Dora Cohen describes the discrimination Jews were faced with in Vienna at the end of the 1930s.
Source: Montreal Holocaust Museum, 2015; editing: Montreal Holocaust Museum, 2017
Dora Cohen was born as an only child in 1924 in Vienna, Austria. Her parents were Polish Jews who moved to Vienna after World War I.
Dora’s father worked in a shoe shop and her mother was a business woman. The family lived in a working class district and Dora went to the neighbourhood school until Jews were no longer allowed to attend.
After the Anschluss in March 1938, the situation of the Jews in Austria rapidly deteriorated. Jews had their businesses taken away or lost their jobs. Many were beaten up and publicly humiliated. The Germans raided Jewish apartments and stole their valuables.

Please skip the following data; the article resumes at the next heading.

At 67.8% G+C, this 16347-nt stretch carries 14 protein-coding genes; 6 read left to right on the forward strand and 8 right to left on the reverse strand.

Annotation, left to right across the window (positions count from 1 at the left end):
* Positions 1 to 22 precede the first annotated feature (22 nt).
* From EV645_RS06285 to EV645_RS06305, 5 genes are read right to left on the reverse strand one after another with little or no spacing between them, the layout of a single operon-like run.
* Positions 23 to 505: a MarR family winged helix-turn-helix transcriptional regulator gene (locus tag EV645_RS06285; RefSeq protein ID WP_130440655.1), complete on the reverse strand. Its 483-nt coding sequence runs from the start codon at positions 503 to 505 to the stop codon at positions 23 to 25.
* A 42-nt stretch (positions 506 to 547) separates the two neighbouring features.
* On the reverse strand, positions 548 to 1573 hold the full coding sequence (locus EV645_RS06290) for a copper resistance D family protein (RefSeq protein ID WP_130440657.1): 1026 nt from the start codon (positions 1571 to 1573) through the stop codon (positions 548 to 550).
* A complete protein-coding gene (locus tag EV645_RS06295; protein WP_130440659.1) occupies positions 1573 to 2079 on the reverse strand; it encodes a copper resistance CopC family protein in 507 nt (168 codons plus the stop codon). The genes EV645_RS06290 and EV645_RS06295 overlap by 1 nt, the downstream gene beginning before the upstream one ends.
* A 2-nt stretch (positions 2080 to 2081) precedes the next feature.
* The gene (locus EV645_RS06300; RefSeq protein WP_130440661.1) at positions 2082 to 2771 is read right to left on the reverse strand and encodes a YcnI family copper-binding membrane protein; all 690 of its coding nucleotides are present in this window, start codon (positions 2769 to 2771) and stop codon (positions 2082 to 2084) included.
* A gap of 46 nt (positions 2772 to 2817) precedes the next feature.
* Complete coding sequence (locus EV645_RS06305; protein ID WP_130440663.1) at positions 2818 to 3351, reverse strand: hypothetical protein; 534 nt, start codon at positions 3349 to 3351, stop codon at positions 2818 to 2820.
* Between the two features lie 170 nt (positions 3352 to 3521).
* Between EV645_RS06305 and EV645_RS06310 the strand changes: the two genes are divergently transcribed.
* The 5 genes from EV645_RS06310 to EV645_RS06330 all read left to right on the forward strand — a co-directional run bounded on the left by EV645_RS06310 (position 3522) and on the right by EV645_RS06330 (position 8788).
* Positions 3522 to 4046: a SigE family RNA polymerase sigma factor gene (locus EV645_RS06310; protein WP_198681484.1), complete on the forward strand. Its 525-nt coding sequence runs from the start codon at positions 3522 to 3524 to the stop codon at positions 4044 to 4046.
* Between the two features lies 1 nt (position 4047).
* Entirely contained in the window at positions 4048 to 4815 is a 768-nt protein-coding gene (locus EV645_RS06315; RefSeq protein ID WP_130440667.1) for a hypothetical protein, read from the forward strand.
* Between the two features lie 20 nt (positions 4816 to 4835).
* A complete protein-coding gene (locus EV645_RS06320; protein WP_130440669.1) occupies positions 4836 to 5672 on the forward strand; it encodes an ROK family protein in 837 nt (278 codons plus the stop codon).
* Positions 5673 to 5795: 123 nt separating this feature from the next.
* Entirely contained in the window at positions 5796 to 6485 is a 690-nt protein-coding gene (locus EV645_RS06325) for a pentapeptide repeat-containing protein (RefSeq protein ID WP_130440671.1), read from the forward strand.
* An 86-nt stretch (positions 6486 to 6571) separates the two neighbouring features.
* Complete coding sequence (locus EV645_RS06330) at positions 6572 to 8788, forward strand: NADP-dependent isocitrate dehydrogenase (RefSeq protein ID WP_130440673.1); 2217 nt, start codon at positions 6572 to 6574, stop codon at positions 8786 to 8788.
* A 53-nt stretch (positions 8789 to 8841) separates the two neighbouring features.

My grandfather, who had a beard, was taken outside and told to scrub
In March 1939, Dora left for London with the Kindertransport. When she arrived in London, she lived with her uncle’s family. Through his connections with the British consul in Czechoslovakia, Dora’s uncle managed to get visas for her parents too. They left Vienna a few months before the outbreak of the war.
During the war, Dora took a three-year secretarial course, studied accounting and later worked for her uncle.
Dora married in 1947 and had three sons. The family lived in England until 1976 when Dora’s husband, Montagu Cohen was offered a position at McGill and they moved to Montreal.